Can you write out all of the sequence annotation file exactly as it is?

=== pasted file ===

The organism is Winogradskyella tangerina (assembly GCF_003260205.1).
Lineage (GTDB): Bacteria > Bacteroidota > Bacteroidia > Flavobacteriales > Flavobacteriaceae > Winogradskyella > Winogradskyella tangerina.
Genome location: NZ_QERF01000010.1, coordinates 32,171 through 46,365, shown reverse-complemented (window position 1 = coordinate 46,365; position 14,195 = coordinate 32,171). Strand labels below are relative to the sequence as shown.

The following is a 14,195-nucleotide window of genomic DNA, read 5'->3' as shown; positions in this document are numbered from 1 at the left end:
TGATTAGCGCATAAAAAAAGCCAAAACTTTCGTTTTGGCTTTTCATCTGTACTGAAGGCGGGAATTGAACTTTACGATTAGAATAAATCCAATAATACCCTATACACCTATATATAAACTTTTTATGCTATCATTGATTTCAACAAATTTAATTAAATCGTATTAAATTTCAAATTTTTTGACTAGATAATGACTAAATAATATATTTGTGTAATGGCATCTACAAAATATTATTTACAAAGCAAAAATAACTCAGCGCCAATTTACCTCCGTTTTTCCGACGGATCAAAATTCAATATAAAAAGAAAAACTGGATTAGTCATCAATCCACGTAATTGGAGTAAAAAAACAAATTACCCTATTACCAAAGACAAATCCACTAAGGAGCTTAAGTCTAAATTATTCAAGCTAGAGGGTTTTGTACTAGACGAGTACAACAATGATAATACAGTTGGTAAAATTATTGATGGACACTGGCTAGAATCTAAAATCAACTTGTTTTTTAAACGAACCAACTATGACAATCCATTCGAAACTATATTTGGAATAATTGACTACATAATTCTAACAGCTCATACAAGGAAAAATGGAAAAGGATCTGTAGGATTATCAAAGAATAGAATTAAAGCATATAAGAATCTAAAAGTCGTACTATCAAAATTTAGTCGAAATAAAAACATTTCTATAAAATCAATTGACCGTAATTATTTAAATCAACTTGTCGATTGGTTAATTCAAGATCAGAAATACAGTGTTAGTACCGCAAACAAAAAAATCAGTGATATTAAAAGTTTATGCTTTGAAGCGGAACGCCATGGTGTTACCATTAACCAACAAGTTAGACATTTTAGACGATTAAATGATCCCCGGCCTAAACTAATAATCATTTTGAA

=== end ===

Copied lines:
The organism is Winogradskyella tangerina (assembly GCF_003260205.1).
Lineage (GTDB): Bacteria > Bacteroidota > Bacteroidia > Flavobacteriales > Flavobacteriaceae > Winogradskyella > Winogradskyella tangerina.
Genome location: NZ_QERF01000010.1, coordinates 32,171 through 46,365, shown reverse-complemented (window position 1 = coordinate 46,365; position 14,195 = coordinate 32,171). Strand labels below are relative to the sequence as shown.

The following is a 14,195-nucleotide window of genomic DNA, read 5'->3' as shown; positions in this document are numbered from 1 at the left end:
TGATTAGCGCATAAAAAAAGCCAAAACTTTCGTTTTGGCTTTTCATCTGTACTGAAGGCGGGAATTGAACTTTACGATTAGAATAAATCCAATAATACCCTATACACCTATATATAAACTTTTTATGCTATCATTGATTTCAACAAATTTAATTAAATCGTATTAAATTTCAAATTTTTTGACTAGATAATGACTAAATAATATATTTGTGTAATGGCATCTACAAAATATTATTTACAAAGCAAAAATAACTCAGCGCCAATTTACCTCCGTTTTTCCGACGGATCAAAATTCAATATAAAAAGAAAAACTGGATTAGTCATCAATCCACGTAATTGGAGTAAAAAAACAAATTACCCTATTACCAAAGACAAATCCACTAAGGAGCTTAAGTCTAAATTATTCAAGCTAGAGGGTTTTGTACTAGACGAGTACAACAATGATAATACAGTTGGTAAAATTATTGATGGACACTGGCTAGAATCTAAAATCAACTTGTTTTTTAAACGAACCAACTATGACAATCCATTCGAAACTATATTTGGAATAATTGACTACATAATTCTAACAGCTCATACAAGGAAAAATGGAAAAGGATCTGTAGGATTATCAAAGAATAGAATTAAAGCATATAAGAATCTAAAAGTCGTACTATCAAAATTTAGTCGAAATAAAAACATTTCTATAAAATCAATTGACCGTAATTATTTAAATCAACTTGTCGATTGGTTAATTCAAGATCAGAAATACAGTGTTAGTACCGCAAACAAAAAAATCAGTGATATTAAAAGTTTATGCTTTGAAGCGGAACGCCATGGTGTTACCATTAACCAACAAGTTAGACATTTTAGACGATTAAATGATCCCCGGCCTAAACTAATAATCATTTTGAA